To continue the baseball analogy, Fred reminds me most of all of Pedro Martinez. Not the Pedro of his Boston glory days, but the Pedro who has pitched for the Mets since 2005. Pedro is a true master of his craft, full of guile and skill, and on those days when he arrives at the ballpark healthy and in possession of what passes these days for his good fastball, Good Pedro is still a beauty to watch, dissecting opponents, messing with their timing and generally looking like a man pitching to boys. But many days, Pedro doesn’t have even that fastball to work with, or he’s pitching hurt, or he isn’t healthy enough to take the hill at all.
That’s Fred – Good Fred is a master at work, at turns folksy, frank and commanding. On policy, he’s right on nearly everything, he’s been mostly consistent through the years (with the exception of campaign finance issues), and after a maddeningly vague rollout to his candidacy he has produced issue proposals worthy of the title “Policy Fred.” About the only issue where Fred worries me is immigration, where he may be too much of a hard-liner for the sake of the GOP’s long-term relationship with Latino voters sensitive to overdoses of nativism.
But, like Good Pedro, Good Fred just doesn’t show up often enough to carry the team for the whole season; sometimes he’s off his game, and sometimes he’s just not to be found at all. And as we have seen with George W. Bush, a guy who doesn’t come out swinging every single day will sooner or later get eaten alive by his inability to control the terms of debate. A Fred Thompson presidency would, I am sure, be characterized by integrity, good judgment, a stable, steady hand, wise policy, and rarest of all, perspective about the things that really matter. But a Fred presidency, and a Fred general election candidacy, would also be afflicted by periods of drift and apathy, resulting in the steady bleeding of support in the face of the typically ferocious onslaught that faces any president and in particular a conservative Republican. Fred might well propose good things, but proposing things and making them happen are two different animals.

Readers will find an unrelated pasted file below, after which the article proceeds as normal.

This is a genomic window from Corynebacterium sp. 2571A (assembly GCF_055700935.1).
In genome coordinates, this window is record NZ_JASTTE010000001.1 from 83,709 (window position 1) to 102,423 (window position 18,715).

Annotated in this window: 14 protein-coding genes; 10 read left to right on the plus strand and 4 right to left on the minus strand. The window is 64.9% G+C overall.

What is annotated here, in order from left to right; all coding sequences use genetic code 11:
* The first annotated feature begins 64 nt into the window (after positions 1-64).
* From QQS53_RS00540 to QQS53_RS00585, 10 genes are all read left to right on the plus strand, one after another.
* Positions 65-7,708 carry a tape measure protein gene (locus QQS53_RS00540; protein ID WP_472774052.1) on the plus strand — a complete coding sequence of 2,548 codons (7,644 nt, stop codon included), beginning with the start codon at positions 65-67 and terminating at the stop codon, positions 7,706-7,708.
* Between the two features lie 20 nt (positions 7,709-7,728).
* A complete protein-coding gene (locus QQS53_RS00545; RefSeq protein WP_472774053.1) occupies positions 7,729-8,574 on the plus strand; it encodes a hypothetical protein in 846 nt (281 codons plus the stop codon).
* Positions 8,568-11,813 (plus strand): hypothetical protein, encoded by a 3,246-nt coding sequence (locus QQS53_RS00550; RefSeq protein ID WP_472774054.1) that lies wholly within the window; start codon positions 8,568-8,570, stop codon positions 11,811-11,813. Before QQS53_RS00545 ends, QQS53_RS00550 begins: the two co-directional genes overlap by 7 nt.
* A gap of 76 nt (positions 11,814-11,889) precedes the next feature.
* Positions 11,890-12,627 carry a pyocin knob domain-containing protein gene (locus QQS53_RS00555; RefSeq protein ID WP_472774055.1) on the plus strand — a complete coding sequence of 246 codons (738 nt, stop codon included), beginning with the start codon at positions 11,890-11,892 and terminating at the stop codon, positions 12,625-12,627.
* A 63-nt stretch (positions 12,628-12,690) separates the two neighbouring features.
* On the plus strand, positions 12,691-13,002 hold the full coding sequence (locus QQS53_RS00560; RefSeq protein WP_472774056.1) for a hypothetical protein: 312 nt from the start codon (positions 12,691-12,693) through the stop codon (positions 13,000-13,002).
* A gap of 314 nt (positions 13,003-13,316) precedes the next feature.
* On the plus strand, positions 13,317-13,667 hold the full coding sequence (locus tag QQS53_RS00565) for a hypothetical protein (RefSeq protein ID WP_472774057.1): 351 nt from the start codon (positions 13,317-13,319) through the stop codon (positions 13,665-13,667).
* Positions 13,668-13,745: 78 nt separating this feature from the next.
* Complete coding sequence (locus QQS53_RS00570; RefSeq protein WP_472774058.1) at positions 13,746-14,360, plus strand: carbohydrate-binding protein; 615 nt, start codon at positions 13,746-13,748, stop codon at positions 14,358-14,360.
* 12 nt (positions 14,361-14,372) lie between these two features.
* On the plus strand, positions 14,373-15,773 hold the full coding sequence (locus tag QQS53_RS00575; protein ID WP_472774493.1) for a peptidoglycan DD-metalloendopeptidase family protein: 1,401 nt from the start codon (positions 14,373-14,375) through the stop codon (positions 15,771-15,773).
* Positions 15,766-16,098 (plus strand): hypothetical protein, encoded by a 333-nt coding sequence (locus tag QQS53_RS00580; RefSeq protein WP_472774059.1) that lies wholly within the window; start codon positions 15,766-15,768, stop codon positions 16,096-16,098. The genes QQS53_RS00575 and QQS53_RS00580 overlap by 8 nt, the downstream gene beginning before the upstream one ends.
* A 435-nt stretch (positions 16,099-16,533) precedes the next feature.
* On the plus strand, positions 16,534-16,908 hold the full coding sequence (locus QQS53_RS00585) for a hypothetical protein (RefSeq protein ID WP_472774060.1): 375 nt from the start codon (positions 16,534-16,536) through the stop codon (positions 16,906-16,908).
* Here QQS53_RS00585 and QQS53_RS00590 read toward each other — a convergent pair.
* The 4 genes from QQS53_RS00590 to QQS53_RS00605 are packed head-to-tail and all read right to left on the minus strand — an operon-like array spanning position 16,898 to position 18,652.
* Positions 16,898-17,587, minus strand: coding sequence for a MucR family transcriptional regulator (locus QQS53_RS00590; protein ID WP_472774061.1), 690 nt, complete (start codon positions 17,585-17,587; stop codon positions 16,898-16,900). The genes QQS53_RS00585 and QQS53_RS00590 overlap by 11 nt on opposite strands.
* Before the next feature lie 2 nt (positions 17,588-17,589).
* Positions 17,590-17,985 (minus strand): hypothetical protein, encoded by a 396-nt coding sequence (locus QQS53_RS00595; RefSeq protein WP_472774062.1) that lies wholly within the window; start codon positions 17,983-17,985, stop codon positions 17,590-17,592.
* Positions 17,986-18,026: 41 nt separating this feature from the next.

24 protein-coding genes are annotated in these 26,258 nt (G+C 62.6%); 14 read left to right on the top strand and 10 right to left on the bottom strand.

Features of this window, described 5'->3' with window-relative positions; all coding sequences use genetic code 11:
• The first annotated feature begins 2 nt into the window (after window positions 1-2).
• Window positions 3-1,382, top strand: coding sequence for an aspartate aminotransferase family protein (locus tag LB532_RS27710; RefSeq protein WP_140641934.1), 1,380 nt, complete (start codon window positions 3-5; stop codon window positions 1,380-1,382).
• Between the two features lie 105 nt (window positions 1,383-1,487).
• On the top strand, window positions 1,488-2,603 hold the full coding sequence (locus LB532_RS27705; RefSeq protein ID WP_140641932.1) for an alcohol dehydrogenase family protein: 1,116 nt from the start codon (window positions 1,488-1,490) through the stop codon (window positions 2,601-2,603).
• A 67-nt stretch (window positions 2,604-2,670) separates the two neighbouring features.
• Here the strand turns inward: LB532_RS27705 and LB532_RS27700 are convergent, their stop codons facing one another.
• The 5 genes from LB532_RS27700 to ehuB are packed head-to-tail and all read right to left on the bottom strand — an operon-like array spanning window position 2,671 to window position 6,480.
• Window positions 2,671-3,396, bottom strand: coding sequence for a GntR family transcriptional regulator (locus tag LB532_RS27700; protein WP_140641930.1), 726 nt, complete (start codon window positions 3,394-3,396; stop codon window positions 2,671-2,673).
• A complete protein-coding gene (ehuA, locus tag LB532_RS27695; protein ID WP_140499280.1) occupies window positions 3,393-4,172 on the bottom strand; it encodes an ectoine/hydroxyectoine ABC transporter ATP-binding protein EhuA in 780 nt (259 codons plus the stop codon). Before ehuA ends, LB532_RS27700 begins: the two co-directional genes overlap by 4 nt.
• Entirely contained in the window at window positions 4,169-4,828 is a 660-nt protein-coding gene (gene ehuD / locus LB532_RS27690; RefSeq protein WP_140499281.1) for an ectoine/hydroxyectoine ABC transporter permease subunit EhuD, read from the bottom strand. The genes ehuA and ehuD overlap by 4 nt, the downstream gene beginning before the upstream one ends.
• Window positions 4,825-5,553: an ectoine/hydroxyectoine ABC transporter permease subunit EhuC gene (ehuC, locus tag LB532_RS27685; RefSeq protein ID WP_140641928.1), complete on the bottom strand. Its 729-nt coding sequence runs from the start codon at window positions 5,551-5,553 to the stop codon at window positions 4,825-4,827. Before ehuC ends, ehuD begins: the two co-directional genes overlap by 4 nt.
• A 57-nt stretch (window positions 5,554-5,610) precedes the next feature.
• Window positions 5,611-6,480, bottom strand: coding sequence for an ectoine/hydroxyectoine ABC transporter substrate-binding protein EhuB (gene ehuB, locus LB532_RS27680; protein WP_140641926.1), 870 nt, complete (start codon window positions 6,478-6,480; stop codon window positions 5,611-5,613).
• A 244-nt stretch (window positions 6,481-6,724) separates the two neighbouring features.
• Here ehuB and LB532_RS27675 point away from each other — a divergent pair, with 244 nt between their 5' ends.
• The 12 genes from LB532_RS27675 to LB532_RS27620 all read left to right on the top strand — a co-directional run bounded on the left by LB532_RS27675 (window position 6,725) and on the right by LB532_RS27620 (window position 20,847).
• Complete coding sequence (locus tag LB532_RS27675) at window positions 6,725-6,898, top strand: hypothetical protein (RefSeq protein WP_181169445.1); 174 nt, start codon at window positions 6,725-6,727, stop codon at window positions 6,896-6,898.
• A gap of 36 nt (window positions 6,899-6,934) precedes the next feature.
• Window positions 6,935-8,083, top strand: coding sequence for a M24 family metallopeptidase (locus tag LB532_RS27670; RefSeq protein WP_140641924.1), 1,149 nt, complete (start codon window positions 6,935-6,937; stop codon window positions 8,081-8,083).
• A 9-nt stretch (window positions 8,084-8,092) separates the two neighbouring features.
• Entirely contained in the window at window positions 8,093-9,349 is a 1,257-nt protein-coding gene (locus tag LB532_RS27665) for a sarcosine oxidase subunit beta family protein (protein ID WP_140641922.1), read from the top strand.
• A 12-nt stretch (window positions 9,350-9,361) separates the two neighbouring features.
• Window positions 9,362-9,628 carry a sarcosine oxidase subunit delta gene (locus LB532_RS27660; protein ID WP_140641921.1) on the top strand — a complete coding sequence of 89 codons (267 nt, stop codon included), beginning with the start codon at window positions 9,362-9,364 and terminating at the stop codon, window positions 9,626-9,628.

In the 1930s and 1940s, baseball teams played a lot of Sunday doubleheaders, and accordingly could make use of a pitcher who would pitch once a week rather than every four days. Teams would often fill this role with a talented but sore-armed veteran who was no longer up to the task of going every four days – a “Sunday Pitcher.” Some of these were very successful, most famously Hall of Famer Ted Lyons, who worked in the role for nearly a decade, starting 20 games a year instead of 35 or 40 and leaving hitters baffled, while resting his arm during the week. That, to me, is Fred: the Sunday Pitcher of politics, the guy who is at his best as he has been in the movies and on TV, showing up at a few key points to provide wise counsel and sly one-liners. A man like that can make a tremendous addition to a national ticket – for any of the others, really – as the Vice Presidential candidate, to pop up here and there when he has something to say, and otherwise act (as Dick Cheney has) behind the scenes as an advocate for conservative ideas and principles. He can be trusted to provide a steady hand at the till if he’s needed to step into the big job. I wouldn’t be heartbroken by any means to see Fred pull out the nomination, and obviously a stirring comeback in the primaries would require Fred to show more of what we have too rarely seen from him. But we have a tough race ahead of us, and Fred just hasn’t shown in an extended audition that he’s the guy to carry the team on his back accross the finish line.